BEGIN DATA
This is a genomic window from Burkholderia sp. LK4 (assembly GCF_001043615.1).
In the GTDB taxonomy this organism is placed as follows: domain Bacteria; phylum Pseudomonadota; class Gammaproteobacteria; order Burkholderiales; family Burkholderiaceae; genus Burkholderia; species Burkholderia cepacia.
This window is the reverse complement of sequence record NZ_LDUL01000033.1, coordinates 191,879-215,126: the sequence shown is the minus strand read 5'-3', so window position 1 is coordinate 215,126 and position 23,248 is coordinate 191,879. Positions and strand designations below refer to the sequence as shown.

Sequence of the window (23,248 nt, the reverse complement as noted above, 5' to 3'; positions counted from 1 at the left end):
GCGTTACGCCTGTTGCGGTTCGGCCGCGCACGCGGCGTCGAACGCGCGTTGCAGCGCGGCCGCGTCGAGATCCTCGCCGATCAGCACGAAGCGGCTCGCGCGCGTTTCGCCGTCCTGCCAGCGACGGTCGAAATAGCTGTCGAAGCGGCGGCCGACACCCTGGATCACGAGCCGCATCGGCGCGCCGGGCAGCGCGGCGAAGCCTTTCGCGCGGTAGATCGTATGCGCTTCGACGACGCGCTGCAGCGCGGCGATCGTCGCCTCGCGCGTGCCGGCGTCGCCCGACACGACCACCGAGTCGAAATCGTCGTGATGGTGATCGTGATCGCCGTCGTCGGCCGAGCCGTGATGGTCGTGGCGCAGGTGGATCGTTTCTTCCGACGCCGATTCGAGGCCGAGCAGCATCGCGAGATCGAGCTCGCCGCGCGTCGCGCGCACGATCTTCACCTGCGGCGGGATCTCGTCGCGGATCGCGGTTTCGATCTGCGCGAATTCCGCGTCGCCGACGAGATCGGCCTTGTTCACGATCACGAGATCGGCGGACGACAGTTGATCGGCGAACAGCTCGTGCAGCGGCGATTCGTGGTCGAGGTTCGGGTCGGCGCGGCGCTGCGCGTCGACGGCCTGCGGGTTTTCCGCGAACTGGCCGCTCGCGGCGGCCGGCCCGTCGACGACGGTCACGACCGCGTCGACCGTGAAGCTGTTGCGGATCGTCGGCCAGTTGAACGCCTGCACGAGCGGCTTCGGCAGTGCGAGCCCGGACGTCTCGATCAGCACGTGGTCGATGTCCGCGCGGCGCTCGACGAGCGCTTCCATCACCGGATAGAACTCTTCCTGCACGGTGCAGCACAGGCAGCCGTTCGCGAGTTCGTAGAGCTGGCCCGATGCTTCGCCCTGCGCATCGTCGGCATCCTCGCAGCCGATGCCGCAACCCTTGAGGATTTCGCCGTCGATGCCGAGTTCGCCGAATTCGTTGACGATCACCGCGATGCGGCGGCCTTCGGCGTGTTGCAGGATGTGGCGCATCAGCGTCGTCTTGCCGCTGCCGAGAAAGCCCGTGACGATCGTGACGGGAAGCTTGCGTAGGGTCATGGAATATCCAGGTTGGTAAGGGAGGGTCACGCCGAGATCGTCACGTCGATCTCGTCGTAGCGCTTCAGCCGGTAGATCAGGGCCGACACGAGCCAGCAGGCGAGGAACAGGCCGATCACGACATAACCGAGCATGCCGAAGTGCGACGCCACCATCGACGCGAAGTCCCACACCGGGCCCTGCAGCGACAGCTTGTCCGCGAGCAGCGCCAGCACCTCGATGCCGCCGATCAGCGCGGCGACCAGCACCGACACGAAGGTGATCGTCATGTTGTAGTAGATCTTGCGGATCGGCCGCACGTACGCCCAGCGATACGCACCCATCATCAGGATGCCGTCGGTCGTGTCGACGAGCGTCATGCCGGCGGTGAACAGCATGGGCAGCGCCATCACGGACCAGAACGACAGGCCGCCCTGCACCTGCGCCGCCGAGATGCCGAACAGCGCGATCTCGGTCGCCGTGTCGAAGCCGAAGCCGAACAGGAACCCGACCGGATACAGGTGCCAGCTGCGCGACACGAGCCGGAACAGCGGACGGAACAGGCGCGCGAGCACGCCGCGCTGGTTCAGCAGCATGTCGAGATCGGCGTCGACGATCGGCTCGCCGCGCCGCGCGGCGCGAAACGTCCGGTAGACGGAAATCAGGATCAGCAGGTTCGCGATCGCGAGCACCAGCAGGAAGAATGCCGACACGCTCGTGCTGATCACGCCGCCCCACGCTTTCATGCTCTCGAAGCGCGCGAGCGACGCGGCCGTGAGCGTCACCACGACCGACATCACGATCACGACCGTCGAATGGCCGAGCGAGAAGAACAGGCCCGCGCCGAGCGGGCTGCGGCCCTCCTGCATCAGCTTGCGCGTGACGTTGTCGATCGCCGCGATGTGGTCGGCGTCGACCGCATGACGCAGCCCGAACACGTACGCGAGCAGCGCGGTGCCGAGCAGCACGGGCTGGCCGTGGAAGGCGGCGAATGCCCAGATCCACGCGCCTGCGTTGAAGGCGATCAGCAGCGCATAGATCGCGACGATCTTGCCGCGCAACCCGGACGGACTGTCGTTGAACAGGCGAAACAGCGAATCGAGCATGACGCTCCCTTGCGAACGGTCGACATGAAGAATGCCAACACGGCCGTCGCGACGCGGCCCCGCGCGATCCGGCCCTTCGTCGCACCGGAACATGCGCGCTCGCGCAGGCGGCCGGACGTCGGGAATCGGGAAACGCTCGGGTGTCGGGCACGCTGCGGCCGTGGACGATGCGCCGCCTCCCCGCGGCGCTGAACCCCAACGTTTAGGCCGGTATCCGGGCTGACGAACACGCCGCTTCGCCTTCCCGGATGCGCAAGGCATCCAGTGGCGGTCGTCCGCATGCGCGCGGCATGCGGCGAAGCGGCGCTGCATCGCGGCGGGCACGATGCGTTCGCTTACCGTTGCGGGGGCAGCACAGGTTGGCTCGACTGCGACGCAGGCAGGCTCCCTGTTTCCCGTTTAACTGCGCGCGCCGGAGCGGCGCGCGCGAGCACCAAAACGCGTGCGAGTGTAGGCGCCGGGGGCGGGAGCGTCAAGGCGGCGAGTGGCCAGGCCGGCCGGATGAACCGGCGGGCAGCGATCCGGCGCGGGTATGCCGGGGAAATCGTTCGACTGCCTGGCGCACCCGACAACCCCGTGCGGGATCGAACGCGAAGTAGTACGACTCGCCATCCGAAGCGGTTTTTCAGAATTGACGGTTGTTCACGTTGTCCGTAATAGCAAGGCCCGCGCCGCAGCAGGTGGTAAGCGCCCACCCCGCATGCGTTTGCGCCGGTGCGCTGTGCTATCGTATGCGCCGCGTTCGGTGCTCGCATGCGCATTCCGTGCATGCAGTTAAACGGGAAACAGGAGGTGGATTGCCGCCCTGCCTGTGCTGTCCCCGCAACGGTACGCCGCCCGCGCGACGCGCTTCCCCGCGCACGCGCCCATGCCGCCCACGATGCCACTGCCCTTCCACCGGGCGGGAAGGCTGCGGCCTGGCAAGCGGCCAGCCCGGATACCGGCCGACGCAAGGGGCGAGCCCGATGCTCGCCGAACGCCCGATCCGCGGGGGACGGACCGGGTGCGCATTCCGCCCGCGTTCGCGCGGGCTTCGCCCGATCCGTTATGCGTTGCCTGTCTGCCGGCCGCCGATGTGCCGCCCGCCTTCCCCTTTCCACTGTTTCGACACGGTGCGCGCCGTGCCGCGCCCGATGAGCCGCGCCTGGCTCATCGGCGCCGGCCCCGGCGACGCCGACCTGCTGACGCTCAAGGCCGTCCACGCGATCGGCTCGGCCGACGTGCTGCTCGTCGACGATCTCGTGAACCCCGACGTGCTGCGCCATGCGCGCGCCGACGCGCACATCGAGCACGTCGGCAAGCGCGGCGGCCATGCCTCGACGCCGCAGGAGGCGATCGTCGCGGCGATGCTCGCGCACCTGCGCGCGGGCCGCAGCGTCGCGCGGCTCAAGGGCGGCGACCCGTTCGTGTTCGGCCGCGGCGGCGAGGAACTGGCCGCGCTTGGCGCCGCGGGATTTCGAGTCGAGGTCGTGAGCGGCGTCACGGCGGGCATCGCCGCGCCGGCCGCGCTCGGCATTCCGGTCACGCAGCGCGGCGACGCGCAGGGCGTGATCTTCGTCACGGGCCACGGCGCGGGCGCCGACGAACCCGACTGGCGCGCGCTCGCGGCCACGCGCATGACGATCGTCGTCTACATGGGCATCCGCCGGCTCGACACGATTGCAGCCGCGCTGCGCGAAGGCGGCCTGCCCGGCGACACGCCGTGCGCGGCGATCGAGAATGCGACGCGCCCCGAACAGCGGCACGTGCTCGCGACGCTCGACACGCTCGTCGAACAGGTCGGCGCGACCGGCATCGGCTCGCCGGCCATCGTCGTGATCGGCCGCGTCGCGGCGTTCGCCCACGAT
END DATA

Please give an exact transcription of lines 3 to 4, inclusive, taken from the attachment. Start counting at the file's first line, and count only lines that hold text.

This window is the reverse complement of sequence record NZ_LDUL01000033.1, coordinates 191,879-215,126: the sequence shown is the minus strand read 5'-3', so window position 1 is coordinate 215,126 and position 23,248 is coordinate 191,879. Positions and strand designations below refer to the sequence as shown.

Sequence of the window (23,248 nt, the reverse complement as noted above, 5' to 3'; positions counted from 1 at the left end):